In only her second year of business, Eddy began donating money to nonprofit organizations that empower and educate women. In 2010, Bhakti, which uses sustainable packaging as well as organic and fair- trade ingredients, contributed $23,000 to nonprofits. This year, Eddy plans to give back 15% of income to charitable organizations.
Tax breaks for angel investors have cropped up in recent years in about two dozen states as a means of stimulating job growth. But the effectiveness of the incentives-which range from breaks on 15% of funding in Colorado to 100% in Hawaii-are coming under greater scrutiny, particularly as states face budget pressure.
In our second episode of HomeGrown: Exhibitor Profiles, we meet Brook Eddy, founder of Bhakti Chai, based out of Boulder, CO. Heather Smith asks about the story of Bhakti Chai and how preparations are going for their first year at Expo West.
Must be something in the Eldorado Natural Spring Water: Just look at the list of household-name, innovative, healthy-gourmet companies started or based here: Celestial Seasonings, Bhakti Chai, Silk, Horizon, Seth Ellis Chocolatier, Justin’s, and more. And we’re among the towns chosen by Ann Cooper—America’s Jamie Oliver—to pilot salad bars and other healthy foods in public-school cafeterias, drawing in Boulder chefs like Bradford Heap of Salt bistro to cook for kids.
As a fast-growing company, Bhakti Chai will continue to expand in the coming year with more hiring and greater distribution, said owner Brook Eddy, adding that the new location is central to the company’s focus.
Here’s the magic secret about trends and branding: If you have the foresight or good fortune to tap into a strong trend and establish your brand early, you’re likely to strike pay dirt. This is especially true when the name of your company is the name of the trend, as with Bhakti Chai, the “Starbucks®” drink of the Yoga community.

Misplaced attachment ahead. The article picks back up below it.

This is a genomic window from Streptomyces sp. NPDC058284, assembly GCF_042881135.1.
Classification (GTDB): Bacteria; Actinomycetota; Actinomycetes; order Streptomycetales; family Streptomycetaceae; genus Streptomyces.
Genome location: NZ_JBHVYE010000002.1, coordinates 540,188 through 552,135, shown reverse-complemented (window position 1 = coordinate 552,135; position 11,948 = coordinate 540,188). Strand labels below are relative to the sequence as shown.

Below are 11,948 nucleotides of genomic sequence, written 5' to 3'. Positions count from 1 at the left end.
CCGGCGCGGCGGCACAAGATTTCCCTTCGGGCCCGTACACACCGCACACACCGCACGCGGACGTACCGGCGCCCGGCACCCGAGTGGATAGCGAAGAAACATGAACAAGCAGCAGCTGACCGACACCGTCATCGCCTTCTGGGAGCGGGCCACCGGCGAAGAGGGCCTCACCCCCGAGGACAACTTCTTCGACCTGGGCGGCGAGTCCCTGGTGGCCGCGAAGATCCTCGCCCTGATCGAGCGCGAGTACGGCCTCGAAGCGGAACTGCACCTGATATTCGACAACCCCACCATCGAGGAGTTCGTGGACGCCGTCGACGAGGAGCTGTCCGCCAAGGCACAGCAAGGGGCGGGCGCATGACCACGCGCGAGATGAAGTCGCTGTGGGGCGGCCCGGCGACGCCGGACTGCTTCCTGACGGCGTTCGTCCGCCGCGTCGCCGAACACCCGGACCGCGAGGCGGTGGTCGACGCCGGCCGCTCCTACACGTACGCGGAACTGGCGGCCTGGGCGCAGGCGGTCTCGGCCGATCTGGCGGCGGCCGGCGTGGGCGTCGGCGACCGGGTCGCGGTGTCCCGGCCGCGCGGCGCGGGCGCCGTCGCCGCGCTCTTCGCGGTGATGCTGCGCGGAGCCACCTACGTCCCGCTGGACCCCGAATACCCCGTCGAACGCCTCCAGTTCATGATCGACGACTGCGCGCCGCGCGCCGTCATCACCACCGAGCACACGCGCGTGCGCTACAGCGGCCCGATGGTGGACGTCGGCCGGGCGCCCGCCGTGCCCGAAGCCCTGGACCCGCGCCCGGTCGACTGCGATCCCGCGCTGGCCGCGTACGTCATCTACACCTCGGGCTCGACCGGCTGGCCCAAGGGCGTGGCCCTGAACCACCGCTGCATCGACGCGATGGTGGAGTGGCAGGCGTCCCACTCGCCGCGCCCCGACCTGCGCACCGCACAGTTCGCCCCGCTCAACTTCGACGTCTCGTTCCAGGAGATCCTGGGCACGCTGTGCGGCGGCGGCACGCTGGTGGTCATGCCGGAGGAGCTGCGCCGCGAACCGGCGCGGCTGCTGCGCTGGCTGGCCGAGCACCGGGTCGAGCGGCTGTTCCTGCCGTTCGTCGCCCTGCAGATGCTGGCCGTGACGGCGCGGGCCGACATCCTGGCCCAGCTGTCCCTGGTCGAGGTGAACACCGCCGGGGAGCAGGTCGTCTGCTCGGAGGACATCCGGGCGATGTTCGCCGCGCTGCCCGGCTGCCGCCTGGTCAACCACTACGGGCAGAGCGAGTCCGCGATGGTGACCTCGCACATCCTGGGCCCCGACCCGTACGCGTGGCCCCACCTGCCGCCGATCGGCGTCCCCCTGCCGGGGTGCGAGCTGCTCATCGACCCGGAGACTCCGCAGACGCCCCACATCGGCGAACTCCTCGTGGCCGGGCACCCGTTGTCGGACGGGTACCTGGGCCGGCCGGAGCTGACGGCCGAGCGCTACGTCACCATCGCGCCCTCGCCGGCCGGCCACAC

To get shop owners to put the product on the menu board, Bhakti needed a way to differentiate, so it offered inexpensive purchase materials for the register and counter areas. These were vital in educating consumers about the product. These little counter signs changed the way people ordered chai in Colorado by getting them to ask for the product by name.
During a tough financial period, entrepreneur Brook Eddy recalls having her mailman on speed dial, because she was desperate to get her hands on any outstanding checks from clients. This year her business is set to reach nearly $2 million in sales and is pushing toward national distribution for its spicy tea drinks.
The recipe for Bhakti Chai was created almost entirely out of necessity. Company founder and CEO Brook Eddy had returned home to Boulder after a months-long spiritual trip to India (where the tea is the caffeinated drink of choice), and she couldn’t find anyone who knew how to make a proper, Indian-style chai.
When Brook Eddy first came to Mumbai in 2002 to study the spiritual movement Swadhayay, which promotes devotion through social action, “chai” was something she happily sipped along her travels across India. But one day, says Eddy, she was served something called masala chai or “special” chai. “It really awoke my mind and taste buds. I love spices and this spice elixir spoke to my constitution, and seemed to nudge and inspire me,” says this post-graduate in social policy and non-profit management from the University of Michigan.